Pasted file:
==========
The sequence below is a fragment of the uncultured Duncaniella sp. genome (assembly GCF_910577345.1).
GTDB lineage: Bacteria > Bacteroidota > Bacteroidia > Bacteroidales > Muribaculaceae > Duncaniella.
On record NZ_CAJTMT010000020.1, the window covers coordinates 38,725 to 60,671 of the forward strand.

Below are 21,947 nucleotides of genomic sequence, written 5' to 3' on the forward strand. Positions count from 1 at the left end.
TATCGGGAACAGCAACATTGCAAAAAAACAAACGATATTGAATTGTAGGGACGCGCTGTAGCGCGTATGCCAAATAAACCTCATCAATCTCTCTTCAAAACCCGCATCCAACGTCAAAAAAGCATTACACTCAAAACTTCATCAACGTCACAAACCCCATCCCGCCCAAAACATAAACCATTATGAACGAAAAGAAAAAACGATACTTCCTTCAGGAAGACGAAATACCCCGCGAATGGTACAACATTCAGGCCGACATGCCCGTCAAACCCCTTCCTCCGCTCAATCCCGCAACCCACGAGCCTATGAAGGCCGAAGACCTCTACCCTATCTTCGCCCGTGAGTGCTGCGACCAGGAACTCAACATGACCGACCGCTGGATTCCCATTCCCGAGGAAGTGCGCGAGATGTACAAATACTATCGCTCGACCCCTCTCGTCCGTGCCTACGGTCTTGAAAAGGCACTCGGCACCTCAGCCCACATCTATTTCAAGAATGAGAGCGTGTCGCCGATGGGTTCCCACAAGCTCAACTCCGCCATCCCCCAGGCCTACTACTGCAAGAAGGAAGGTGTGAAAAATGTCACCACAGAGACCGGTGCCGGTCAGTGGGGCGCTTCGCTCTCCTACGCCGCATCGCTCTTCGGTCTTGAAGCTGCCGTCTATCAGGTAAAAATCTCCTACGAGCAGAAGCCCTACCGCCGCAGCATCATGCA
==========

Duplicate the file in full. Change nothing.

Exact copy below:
The sequence below is a fragment of the uncultured Duncaniella sp. genome (assembly GCF_910577345.1).
GTDB lineage: Bacteria > Bacteroidota > Bacteroidia > Bacteroidales > Muribaculaceae > Duncaniella.
On record NZ_CAJTMT010000020.1, the window covers coordinates 38,725 to 60,671 of the forward strand.

Below are 21,947 nucleotides of genomic sequence, written 5' to 3' on the forward strand. Positions count from 1 at the left end.
TATCGGGAACAGCAACATTGCAAAAAAACAAACGATATTGAATTGTAGGGACGCGCTGTAGCGCGTATGCCAAATAAACCTCATCAATCTCTCTTCAAAACCCGCATCCAACGTCAAAAAAGCATTACACTCAAAACTTCATCAACGTCACAAACCCCATCCCGCCCAAAACATAAACCATTATGAACGAAAAGAAAAAACGATACTTCCTTCAGGAAGACGAAATACCCCGCGAATGGTACAACATTCAGGCCGACATGCCCGTCAAACCCCTTCCTCCGCTCAATCCCGCAACCCACGAGCCTATGAAGGCCGAAGACCTCTACCCTATCTTCGCCCGTGAGTGCTGCGACCAGGAACTCAACATGACCGACCGCTGGATTCCCATTCCCGAGGAAGTGCGCGAGATGTACAAATACTATCGCTCGACCCCTCTCGTCCGTGCCTACGGTCTTGAAAAGGCACTCGGCACCTCAGCCCACATCTATTTCAAGAATGAGAGCGTGTCGCCGATGGGTTCCCACAAGCTCAACTCCGCCATCCCCCAGGCCTACTACTGCAAGAAGGAAGGTGTGAAAAATGTCACCACAGAGACCGGTGCCGGTCAGTGGGGCGCTTCGCTCTCCTACGCCGCATCGCTCTTCGGTCTTGAAGCTGCCGTCTATCAGGTAAAAATCTCCTACGAGCAGAAGCCCTACCGCCGCAGCATCATGCA